In the latter case, there are only a few enterprise-ready choices out there, and they’re differentiated by their underlying technology platform. Here are some of the top options:
- On the Salesforce platform, there are three great choices: UC Innovation’s ascend, Affinaquest, and Salesforce’s new Education Cloud with Fundraising. All of these software packages are enterprise-ready and can help large, complex organizations manage their donor engagement well. For smaller colleges and universities that may have a smaller donor base, these offerings can provide a level of digital sophistication that’s missing from their current technology stack. All are on the Salesforce platform, organizations that use them get all of the benefits of Salesforce’s extensibility and flexibility to “future-proof” their investment.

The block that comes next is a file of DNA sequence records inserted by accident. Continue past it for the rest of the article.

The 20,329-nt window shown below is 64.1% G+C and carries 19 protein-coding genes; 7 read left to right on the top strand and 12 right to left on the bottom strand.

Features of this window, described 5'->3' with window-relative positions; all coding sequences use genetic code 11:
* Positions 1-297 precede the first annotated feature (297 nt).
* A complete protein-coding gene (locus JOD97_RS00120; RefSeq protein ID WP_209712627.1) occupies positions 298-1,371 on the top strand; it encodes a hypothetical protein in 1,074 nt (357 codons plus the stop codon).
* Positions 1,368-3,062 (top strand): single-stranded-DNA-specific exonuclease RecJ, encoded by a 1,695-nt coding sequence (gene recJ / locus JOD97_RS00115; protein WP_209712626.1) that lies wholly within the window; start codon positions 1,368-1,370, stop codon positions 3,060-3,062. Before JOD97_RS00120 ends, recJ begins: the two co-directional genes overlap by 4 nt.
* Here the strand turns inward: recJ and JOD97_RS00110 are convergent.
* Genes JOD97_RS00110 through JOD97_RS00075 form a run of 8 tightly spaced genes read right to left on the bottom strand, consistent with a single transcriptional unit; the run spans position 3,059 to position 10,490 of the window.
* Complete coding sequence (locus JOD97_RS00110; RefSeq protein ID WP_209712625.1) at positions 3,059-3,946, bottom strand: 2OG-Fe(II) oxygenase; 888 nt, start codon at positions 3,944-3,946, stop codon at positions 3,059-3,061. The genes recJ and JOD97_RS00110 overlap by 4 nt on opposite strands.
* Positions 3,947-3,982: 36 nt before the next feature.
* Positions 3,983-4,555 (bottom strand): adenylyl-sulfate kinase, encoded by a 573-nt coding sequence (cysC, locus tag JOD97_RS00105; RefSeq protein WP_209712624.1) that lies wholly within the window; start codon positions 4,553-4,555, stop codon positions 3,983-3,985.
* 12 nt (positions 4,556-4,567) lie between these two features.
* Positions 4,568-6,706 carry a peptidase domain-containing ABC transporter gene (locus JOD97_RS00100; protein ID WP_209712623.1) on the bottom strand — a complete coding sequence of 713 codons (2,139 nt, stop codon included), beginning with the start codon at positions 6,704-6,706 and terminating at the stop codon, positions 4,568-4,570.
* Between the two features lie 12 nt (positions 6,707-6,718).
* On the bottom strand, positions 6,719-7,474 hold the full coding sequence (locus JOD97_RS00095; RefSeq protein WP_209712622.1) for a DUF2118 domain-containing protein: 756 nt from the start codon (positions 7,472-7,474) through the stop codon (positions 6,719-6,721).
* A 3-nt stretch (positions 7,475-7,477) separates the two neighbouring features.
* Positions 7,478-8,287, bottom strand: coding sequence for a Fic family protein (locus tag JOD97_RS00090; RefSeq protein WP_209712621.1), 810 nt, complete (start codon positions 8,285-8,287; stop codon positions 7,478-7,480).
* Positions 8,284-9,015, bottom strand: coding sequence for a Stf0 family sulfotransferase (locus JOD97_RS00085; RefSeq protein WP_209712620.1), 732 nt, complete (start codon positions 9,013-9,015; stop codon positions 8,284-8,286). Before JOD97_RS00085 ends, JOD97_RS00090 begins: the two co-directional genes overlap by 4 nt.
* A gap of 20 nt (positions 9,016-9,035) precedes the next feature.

- On Microsoft, Anthology’s Raise advancement product is a good choice for organizations looking for an enterprise-ready alternative to Salesforce. It’s also a good choice for organizations that already have a large installed Microsoft technology footprint and want a solution that leverages the platform.
- Slate, by Technolutions (which has been extremely successful in providing student recruitment and enrollment solutions), has an excellent advancement offering as well, which seems to fit smaller schools or schools that want a simpler, yet still powerful option.
- There are a couple of other notable big-named advancement systems available in the marketplace, but I mostly see those being replaced with the previously mentioned products.